I subscribed to an organic vegetable box delivery, and I buy the organic meat, cheese and fish also from an organic farm that also do deliveries, and my washing powder and washing-up liquids come from the health shop in the city. Apart from the delivered goods, all the rest needs to be purchased in Nottingham centre for me, or in Beeston, where there is a great organic supermarket. How many people, however, would be prepared to face a long drive every 2-3 days (or, as in my case, a long bus journey) to boycot Asda, Sainsbury's &co.? I really miss local grocery and fruit&vegs shops as we still have them in Italy. Speaking of which, I recently spoke to an Italian BCer and he mentioned that the supermarket situation is taking over in Italy too...worrying thought!! My mother will go every week/10 days to the superstore (Carrefour, of French origin!!)for washing powder, tinned tomatoes, oil and pasta, as it is very cheap, but the fresh stuff, including bread, will be bought at the local bakery and shops, or from the street sellers, who have all seasonal greens and fruits, and from a local market on Wednesdays...a wonderful way to do the shopping.
The book is now on its way to Gooner...happy reading and thanks to Lin for sharing this. I am now looking forward to reading Not on the Label!
Updated 31 May 2005: What else can I say that hasn't been covered by previous readers? The quote on the back cover by Jonathan Meades sums it all up:
"With a coolness that is, in the circumstances, remarkable, Joanna Blythman demonstrates the proof of what many of us have long suspected - that supermarkets practise a doucely tyrannical form of totalitarianism."
I hesitate to call it a must-read, because it made me feel angry and helpless, because the battle to change supermarkets' power over our shopping habits is just too huge to contemplate!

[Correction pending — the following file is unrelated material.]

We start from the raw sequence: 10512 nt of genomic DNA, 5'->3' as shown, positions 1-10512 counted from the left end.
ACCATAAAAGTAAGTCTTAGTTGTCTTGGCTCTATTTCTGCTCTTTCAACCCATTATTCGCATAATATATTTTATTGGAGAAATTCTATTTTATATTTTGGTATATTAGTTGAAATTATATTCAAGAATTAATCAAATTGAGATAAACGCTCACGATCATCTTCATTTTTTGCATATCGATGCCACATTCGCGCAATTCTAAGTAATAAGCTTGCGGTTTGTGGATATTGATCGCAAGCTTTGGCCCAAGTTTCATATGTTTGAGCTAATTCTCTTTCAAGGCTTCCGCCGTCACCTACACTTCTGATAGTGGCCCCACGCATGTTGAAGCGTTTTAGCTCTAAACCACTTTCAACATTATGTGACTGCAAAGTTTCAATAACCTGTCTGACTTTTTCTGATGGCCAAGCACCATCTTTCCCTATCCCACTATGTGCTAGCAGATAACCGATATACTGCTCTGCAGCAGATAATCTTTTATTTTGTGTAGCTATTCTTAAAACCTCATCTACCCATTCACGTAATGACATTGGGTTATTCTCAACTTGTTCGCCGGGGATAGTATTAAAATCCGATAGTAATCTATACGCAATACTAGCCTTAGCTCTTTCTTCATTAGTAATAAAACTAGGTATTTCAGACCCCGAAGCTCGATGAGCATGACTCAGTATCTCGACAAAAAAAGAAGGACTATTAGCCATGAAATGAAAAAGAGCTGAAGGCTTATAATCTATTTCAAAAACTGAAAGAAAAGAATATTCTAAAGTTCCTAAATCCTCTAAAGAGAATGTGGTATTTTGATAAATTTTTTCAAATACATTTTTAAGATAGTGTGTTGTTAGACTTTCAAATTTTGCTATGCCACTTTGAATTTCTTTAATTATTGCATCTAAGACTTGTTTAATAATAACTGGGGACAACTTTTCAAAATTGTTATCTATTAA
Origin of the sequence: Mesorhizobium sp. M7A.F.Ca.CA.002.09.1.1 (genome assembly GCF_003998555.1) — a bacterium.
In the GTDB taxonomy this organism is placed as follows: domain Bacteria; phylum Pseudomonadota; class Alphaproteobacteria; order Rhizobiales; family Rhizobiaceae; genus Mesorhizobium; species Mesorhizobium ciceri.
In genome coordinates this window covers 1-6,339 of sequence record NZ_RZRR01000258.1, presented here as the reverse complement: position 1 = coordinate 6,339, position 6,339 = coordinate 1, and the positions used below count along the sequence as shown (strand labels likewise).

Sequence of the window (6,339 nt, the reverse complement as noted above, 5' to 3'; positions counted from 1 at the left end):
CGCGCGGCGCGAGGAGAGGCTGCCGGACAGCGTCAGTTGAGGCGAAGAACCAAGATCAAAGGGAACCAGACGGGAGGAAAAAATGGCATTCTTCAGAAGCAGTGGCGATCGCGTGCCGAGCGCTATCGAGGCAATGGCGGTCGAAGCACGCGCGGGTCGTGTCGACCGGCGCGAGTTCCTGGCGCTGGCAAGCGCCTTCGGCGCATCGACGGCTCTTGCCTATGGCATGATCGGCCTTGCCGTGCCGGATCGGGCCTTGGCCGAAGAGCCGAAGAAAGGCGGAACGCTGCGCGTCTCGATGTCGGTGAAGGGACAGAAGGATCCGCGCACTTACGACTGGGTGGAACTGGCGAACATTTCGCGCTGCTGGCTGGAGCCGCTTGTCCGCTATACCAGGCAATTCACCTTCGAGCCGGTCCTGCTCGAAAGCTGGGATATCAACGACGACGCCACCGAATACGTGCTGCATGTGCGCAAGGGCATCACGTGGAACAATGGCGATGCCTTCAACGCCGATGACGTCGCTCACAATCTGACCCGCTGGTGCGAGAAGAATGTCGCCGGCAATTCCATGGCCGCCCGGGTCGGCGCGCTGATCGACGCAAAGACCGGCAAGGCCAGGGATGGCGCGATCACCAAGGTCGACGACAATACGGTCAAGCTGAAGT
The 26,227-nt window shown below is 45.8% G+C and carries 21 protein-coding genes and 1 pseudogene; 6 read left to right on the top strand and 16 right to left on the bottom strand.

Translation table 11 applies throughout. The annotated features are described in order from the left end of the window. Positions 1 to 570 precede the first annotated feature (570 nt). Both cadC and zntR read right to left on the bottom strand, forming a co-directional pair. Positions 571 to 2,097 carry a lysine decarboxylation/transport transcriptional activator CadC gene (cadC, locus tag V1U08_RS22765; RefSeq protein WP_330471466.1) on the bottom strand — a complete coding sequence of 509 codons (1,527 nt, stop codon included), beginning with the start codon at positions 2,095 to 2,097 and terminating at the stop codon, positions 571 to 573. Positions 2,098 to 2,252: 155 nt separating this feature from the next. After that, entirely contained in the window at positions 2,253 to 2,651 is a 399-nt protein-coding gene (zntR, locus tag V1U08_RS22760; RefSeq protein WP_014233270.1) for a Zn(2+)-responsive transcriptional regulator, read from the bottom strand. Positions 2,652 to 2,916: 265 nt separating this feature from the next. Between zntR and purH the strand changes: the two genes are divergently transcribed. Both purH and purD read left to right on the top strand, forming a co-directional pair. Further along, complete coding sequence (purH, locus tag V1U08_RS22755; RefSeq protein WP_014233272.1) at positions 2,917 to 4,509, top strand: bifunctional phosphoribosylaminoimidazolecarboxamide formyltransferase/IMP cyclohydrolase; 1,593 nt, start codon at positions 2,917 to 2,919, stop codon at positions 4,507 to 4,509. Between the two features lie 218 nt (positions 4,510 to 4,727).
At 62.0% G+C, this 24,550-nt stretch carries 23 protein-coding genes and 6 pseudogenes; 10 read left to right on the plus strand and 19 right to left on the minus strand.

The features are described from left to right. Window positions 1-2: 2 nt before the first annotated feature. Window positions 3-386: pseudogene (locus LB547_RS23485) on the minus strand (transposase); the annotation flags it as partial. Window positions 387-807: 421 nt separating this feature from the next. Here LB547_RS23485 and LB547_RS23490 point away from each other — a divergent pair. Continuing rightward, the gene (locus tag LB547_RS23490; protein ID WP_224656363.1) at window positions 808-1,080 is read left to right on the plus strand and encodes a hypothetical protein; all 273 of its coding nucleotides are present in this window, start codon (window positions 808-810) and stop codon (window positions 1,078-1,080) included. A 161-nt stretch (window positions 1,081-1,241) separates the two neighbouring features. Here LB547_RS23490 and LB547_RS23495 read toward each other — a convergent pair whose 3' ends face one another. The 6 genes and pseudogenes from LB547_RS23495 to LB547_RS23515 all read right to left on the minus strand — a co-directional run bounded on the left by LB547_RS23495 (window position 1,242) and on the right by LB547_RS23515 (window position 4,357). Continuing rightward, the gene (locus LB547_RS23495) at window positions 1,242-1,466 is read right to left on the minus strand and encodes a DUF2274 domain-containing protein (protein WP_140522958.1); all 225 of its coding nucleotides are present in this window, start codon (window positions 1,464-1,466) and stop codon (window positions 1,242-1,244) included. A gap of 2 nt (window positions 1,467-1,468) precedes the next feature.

It's off to chelseagirl asap.
I'm a little bit wary of reading this, as i read another of Jaonna Blythman's books last year and foudn her attitude a bit preachy. however, this has had such good reviews here that it will hopefully be a much more informed read. looking forward to it!
I felt the most interesting chapters of the book were those about the supermarkets of the future and about how we can try and change the system - but unfortunately this was way too short, and I got the feeling that Blythman knows there's nothing to stop Tesco, Asda et al. taking over the world, and her suggestions were just there to make her feel a bit better about it.
An interesting book, but I think Not on the Label is far better!
I'll post this to ladychass as soon as I have an address.
I did read most of this book(!) and although it seemed a little repetitive at times, I have taken some of the ideas onboard. Oddly, the one that sticks with me most is the one about the irony of having to pay to park in town centres actually being bad for them compared to free out of town parks...
Will contact the next person and hopefully get it off soonish.
Like so many things in our 21st century western society, supermarkets are growing without any of us having the power alone to stop it. Shareholder is king, and shareholder wants returns so boards will do anything in the pursuit of greater profits and better returns for shareholders. The supermarkets' grip is scary, and while nothing in this book really surprised me it was useful to see it written down in black and white. The most useful chapter was the last and I will certainly take small and increasingly bigger steps to change how I shop. I just hope i succeed! Last week I decided to buy all my cleaning supplies from a local diy, hardware and you-name-it-we-stock-it store. But they didn't stock Ecover so I bought lightbulbs, bin liners and little else. Still it means I won't be buying those things from Sainsburys. I also found myself in Acton this weekend and joyfully bought pak choi and aubergines from a small independent Asian grocer. Small steps, but they will get bigger, I promise. We as a society must tsop this thing before it controls us.
Now onto jackshome.